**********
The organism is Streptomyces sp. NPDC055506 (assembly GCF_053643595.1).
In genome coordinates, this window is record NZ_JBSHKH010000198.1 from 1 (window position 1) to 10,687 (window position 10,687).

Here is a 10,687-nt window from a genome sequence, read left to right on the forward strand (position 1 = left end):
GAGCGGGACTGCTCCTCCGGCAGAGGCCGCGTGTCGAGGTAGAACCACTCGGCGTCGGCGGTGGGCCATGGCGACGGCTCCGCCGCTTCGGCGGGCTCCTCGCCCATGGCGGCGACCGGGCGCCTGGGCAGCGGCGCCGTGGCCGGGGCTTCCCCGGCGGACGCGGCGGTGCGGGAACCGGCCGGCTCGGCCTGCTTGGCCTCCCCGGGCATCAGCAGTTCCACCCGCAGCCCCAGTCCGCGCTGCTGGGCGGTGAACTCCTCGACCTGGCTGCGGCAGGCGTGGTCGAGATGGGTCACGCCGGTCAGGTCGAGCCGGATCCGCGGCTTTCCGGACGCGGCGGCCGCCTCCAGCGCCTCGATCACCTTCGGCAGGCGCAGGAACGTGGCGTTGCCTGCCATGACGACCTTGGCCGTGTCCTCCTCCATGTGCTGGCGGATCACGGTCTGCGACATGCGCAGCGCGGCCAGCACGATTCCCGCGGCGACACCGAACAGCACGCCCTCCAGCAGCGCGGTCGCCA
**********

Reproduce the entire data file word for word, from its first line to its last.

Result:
The organism is Streptomyces sp. NPDC055506 (assembly GCF_053643595.1).
In genome coordinates, this window is record NZ_JBSHKH010000198.1 from 1 (window position 1) to 10,687 (window position 10,687).

Here is a 10,687-nt window from a genome sequence, read left to right on the forward strand (position 1 = left end):
GAGCGGGACTGCTCCTCCGGCAGAGGCCGCGTGTCGAGGTAGAACCACTCGGCGTCGGCGGTGGGCCATGGCGACGGCTCCGCCGCTTCGGCGGGCTCCTCGCCCATGGCGGCGACCGGGCGCCTGGGCAGCGGCGCCGTGGCCGGGGCTTCCCCGGCGGACGCGGCGGTGCGGGAACCGGCCGGCTCGGCCTGCTTGGCCTCCCCGGGCATCAGCAGTTCCACCCGCAGCCCCAGTCCGCGCTGCTGGGCGGTGAACTCCTCGACCTGGCTGCGGCAGGCGTGGTCGAGATGGGTCACGCCGGTCAGGTCGAGCCGGATCCGCGGCTTTCCGGACGCGGCGGCCGCCTCCAGCGCCTCGATCACCTTCGGCAGGCGCAGGAACGTGGCGTTGCCTGCCATGACGACCTTGGCCGTGTCCTCCTCCATGTGCTGGCGGATCACGGTCTGCGACATGCGCAGCGCGGCCAGCACGATTCCCGCGGCGACACCGAACAGCACGCCCTCCAGCAGCGCGGTCGCCA